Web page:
‘One stop shop’ map to be part of town’s trails master plan

August 24, 2018   ·   0 Comments

By Mike Pickford

The process to adopt a new official bicycle and trails master plan in Orangeville got underway earlier this month with stakeholder and public consultation sessions designed to gather feedback from the community.

Justin Jones, Manager of Bicycle Friendly Ontario with the Share the Road Cycling Coalition has been working alongside Jeff Axisa, a transportation planner with Toronto-based Dillon Consulting, for the past few months gathering up information on Orangeville’s existing network of cycling infrastructure and trails.

The pair have been tasked with putting together a “one stop shop” plan to display the Town’s existing and future trails network. On Aug. 8 they hosted two separate sessions at the Lord Dufferin Centre, getting feedback from the community on what they would like to see included in this new plan.

“Currently, there is limited information relating to cycling and trails, and the information exists in various forms in different places. Orangeville is beginning a project that aims to pull this information together into one place,” said Mr. Jones. “Essentially, we are providing an update to a trails master plan the town has had for a number of years and incorporating cycling in a more considered way. It’s not only about trails, but it’s about how we integrate on-road cycling and make the whole system work better for all users here in Orangeville.”

Close to 30 residents were on hand for the evening session on Aug. 8, when discussions centred around safety, trail placement and promotion of the new system. There are currently 32 kilometres of trails in Orangeville, and this plan will look to encompass that system, as well as providing recommendations for potential trail construction in the future.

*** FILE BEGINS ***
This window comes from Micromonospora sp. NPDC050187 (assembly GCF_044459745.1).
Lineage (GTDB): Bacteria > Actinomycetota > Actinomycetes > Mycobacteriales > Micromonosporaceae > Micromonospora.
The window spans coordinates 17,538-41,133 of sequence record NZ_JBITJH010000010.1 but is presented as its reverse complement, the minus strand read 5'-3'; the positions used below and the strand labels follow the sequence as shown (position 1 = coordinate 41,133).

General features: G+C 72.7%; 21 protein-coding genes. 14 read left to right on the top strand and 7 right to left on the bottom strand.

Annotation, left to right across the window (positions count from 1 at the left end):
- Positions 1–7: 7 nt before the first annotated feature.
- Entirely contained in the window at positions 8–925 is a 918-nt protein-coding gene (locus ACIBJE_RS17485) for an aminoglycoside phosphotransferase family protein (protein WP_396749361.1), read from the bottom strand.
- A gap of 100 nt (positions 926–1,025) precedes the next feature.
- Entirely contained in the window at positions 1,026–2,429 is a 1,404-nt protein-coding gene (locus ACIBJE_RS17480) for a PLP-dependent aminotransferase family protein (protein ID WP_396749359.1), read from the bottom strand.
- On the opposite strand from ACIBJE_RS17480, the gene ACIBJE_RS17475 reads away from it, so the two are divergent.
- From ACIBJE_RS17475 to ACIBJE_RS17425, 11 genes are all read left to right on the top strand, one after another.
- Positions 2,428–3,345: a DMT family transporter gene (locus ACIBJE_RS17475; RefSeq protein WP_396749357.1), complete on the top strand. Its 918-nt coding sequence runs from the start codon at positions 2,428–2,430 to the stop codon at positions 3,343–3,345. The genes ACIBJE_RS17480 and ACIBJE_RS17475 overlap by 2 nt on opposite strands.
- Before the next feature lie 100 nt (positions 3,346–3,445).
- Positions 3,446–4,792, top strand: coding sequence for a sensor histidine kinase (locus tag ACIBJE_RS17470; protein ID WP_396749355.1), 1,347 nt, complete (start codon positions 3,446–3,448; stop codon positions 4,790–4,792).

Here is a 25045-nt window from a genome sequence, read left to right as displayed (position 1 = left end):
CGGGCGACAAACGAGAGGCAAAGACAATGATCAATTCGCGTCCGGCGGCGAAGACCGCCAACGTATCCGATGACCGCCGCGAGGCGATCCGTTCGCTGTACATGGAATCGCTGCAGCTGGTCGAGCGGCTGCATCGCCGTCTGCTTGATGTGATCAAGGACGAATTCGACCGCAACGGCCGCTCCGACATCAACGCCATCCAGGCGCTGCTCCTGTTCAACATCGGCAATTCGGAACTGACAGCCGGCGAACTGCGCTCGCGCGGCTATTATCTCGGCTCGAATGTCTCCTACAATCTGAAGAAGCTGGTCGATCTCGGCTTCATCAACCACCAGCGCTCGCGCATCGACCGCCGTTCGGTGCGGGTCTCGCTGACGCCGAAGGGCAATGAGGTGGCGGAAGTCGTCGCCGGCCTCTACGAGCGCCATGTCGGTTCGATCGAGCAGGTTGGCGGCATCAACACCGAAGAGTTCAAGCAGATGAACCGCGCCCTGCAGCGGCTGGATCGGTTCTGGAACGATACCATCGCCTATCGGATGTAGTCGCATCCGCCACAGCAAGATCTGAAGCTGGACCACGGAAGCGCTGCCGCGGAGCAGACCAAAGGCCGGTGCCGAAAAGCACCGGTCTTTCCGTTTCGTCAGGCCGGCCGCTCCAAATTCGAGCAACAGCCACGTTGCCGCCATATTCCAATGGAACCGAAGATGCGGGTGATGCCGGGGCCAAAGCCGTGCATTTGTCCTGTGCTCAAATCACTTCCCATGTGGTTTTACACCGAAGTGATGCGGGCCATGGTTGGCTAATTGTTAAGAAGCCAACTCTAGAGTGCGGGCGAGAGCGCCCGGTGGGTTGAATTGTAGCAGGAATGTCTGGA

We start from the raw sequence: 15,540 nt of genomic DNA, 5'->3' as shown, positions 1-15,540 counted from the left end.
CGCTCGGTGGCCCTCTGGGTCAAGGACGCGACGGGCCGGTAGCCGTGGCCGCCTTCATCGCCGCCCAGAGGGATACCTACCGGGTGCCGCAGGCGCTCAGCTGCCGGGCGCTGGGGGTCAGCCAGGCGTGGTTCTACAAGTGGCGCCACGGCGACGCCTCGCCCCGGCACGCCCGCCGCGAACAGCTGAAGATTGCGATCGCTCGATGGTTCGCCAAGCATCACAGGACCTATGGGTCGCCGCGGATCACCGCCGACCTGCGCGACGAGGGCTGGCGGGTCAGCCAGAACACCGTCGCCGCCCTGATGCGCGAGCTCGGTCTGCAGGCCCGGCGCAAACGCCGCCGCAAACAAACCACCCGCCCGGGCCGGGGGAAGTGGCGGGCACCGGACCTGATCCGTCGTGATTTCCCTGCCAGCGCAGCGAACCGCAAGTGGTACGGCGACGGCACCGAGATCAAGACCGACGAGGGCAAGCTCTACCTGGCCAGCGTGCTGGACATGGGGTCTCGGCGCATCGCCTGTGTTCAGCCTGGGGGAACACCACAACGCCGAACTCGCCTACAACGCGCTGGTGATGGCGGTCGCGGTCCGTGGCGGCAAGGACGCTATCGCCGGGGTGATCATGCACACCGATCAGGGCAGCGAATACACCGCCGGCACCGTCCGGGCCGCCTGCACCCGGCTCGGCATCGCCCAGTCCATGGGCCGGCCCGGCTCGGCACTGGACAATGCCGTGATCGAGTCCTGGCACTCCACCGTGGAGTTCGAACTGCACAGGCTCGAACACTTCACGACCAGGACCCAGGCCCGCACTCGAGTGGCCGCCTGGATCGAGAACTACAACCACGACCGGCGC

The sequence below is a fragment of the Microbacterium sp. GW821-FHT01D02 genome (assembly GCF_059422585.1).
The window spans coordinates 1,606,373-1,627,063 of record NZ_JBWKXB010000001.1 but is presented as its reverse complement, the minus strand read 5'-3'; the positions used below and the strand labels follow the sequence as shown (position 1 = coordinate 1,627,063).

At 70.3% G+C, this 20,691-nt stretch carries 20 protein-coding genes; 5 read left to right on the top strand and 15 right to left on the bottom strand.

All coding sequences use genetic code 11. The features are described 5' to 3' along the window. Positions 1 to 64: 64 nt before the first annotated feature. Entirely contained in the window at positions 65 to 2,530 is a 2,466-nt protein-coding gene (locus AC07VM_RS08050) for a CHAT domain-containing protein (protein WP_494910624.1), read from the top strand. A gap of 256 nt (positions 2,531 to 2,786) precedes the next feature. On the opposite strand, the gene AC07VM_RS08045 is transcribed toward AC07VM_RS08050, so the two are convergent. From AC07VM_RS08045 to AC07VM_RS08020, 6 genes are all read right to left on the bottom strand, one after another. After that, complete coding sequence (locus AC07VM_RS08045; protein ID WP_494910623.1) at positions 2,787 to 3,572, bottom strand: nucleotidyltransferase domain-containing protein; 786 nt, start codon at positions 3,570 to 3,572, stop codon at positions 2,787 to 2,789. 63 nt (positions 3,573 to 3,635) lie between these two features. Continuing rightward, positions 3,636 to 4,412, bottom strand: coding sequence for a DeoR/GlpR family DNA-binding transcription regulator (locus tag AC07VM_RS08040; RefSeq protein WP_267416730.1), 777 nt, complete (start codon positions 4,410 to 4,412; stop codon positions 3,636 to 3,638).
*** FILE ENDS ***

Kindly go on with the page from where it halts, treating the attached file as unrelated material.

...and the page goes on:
Having spent the day chatting with residents about their concerns, thoughts and ideas, Mr. Axisa says he’s gotten a good feel for what the community hopes to see in this master plan.

“People, I think, are really encouraged by what’s going on. They’re very happy about the infrastructure that currently exists in Orangeville,” Mr. Axisa said. “There are some priority gaps people identified, some programming they would like to see implemented to encourage more cycling use.”

He added, “The important thing, I feel, is that both the public and stakeholders appear to be on the same page, touching on the same things – filling those gaps in infrastructure, helping promote cycling to groups who are less likely to cycle, encouraging them to cycle more by showing them all the routes in town and how they can use them safely.”

Mr. Jones said he, along with Mr. Axisa, will continue to gather input from the public, stating they will be at several community events up until the end of August. They are also encouraging locals to submit their thoughts online at orangevillecyclingandtrails.

“We want to hear from as many people as possible so that we can make sure we’re putting an effective plan together that will benefit the whole community,” Mr. Jones said. “And we don’t want to just hear from cyclists, we want to hear from people who aren’t currently riding in the community. A lot of people at the stakeholder and public meeting fell into that category and we got some amazing feedback. We want to make sure as many voices as possible are included.”

The public consultation period will end on Aug. 31. Then, Mr. Axisa says the pair will work on actually writing up a draft master plan, which he expects will go to Orangeville’s new council in the new year for final approval.

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